Kids in a classroom being taught with a teacher at a whiteboard

Why are the various stages of womanhood rarely taught?

Being in my fifties now, I find myself more and more baffled at the sheer lack of information I was ever provided with, either at school or via public health, when it came to the various stages my body would go through as a woman.

Entering the perimenopause was sudden and bewildering. Even though I knew the menopause was coming, I’d heard of it in terms of the older generation talking of ‘the change’ which I think is the most ridiculous description of a prolonged timeframe that gives us so much grief. I’ve got older friends that complain about being hot etc, but it seems to be an unspoken rule that we don’t really discuss it at length and stumble blindly into it whenever it may occur.

It was never mentioned at school. Like it was totally irrelevant. Even though we’d all go through it without exception. My schooling was in the 1980’s but things haven’t changed. My own daughter educated in the 2010’s knew nothing about it either.

On top of that, a recent study showed that the start of menstruation is rarely taught properly. Upon being asked by a correspondent for the BBC, an 18-year-old said that she had found most of her knowledge about what was going on with her body through Tik Tok.

And yes, OK, we now have the internet to tell us things. Like when I suddenly had daily palpitations out of nowhere (they disappeared as quickly as they came), and I discovered after much digging that they are very common in perimenopause. Along with a very long list of other symptoms as a consequence of fluctuating ovary function and hormone levels.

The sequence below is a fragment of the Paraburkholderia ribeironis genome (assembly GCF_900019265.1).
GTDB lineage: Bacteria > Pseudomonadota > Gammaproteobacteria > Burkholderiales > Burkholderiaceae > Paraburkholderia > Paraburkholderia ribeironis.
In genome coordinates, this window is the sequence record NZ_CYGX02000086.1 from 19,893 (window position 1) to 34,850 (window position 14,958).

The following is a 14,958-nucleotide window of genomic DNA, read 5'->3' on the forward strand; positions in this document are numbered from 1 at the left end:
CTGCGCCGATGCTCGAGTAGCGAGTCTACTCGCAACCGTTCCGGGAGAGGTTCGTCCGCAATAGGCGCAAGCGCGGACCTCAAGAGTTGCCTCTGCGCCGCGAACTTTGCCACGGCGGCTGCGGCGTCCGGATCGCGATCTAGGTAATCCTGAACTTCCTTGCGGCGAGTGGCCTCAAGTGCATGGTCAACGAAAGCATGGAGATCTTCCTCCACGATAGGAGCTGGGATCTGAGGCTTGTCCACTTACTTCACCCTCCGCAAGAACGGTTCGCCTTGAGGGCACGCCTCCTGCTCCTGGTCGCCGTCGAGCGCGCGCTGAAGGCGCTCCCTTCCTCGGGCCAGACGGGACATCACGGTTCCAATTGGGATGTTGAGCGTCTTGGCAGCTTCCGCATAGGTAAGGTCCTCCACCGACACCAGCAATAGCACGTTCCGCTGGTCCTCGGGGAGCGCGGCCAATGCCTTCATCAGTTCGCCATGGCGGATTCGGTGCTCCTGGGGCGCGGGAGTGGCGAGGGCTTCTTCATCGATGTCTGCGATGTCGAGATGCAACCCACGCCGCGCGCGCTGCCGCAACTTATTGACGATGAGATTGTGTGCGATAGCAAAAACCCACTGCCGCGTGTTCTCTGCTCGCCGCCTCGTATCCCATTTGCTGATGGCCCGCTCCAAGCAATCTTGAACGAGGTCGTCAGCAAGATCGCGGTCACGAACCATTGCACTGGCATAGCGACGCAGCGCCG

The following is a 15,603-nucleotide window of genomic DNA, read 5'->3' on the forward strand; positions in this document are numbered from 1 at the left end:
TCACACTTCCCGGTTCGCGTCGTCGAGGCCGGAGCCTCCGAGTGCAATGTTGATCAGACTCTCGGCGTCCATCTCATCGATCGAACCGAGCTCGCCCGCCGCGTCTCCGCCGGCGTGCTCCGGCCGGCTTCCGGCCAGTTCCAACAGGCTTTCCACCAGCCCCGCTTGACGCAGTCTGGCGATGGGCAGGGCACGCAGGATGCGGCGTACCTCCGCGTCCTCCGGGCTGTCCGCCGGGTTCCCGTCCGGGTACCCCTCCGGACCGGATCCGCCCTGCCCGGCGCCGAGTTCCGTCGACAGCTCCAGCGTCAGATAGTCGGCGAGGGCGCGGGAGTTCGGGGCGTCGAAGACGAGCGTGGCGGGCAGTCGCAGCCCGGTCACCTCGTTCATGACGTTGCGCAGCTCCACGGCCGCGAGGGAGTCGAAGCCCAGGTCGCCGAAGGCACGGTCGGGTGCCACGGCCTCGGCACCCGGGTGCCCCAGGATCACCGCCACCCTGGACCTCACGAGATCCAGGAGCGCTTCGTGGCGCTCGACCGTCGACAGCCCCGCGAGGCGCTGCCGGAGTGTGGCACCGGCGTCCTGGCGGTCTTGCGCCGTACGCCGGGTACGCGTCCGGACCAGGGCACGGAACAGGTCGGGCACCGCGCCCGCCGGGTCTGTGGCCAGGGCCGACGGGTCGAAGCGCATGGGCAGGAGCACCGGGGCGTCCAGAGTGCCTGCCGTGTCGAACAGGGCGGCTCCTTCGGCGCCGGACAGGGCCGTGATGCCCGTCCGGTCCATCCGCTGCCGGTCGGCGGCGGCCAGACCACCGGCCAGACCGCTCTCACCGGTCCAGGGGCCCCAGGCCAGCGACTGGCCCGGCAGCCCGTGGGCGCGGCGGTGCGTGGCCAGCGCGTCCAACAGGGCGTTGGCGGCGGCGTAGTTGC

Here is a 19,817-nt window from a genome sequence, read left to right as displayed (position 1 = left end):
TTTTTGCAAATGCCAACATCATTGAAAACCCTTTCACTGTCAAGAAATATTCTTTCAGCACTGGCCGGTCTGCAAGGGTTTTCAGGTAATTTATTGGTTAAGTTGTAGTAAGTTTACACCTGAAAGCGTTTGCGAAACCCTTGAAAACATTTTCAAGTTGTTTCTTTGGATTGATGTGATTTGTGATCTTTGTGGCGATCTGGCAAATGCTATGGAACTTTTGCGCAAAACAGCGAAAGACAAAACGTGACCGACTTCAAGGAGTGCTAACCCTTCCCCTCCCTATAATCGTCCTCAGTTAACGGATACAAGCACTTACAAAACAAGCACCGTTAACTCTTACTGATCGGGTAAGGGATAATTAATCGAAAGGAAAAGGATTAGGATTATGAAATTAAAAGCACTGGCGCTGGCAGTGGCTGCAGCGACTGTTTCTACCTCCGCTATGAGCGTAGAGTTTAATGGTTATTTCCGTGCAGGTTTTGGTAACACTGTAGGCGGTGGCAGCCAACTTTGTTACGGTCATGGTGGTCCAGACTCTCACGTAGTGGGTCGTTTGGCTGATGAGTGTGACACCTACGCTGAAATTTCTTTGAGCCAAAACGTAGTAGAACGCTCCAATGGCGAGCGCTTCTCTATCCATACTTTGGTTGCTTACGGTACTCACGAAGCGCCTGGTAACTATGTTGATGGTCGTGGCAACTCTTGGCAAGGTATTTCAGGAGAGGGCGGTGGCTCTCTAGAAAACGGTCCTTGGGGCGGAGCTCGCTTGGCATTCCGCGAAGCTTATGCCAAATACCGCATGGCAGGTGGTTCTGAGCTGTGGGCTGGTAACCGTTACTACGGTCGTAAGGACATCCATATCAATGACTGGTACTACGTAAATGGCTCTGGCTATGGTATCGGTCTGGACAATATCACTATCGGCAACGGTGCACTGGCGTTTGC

As my in-depth study of insulin has continued, and I’ve written about this before, I couldn’t help but notice that a lot of symptoms that can arise are very similar to the complications of insulin resistance. The ovary and hormone fluctuations cause cortisol, the stress hormone, to break down muscle, which turns to sugar and has an insulin response so that the sugar is turned to fat. Making the problem of insulin resistance even worse.

So, my question is this, have our symptoms got worse as a result of our rubbish diet? Did women in the 1950’s and 1960’s who weren’t brought up on as much junk food have the same severity and range of symptoms? Perhaps the fact they didn’t talk about it as much was because there wasn’t much to talk about?

That is the type of study that needs to be done to highlight the impact of poor food advice and how it is affecting us.

In the meantime, to alleviate symptoms, you know what I’m going to say, change the way you eat! My palpitations coincided with an increase in the wrong foods that I’d slipped back into eating (I took my eye off the ball, it happens). It is not a coincidence that when I stick to my own advice and eat full fat meat, fish, eggs, dairy and vegetables I have no symptoms whatsoever.

The foundation to health education for every stage in life should be great food so the body can do what it is meant to do with the least fuss.

For everything else there’s always the internet.

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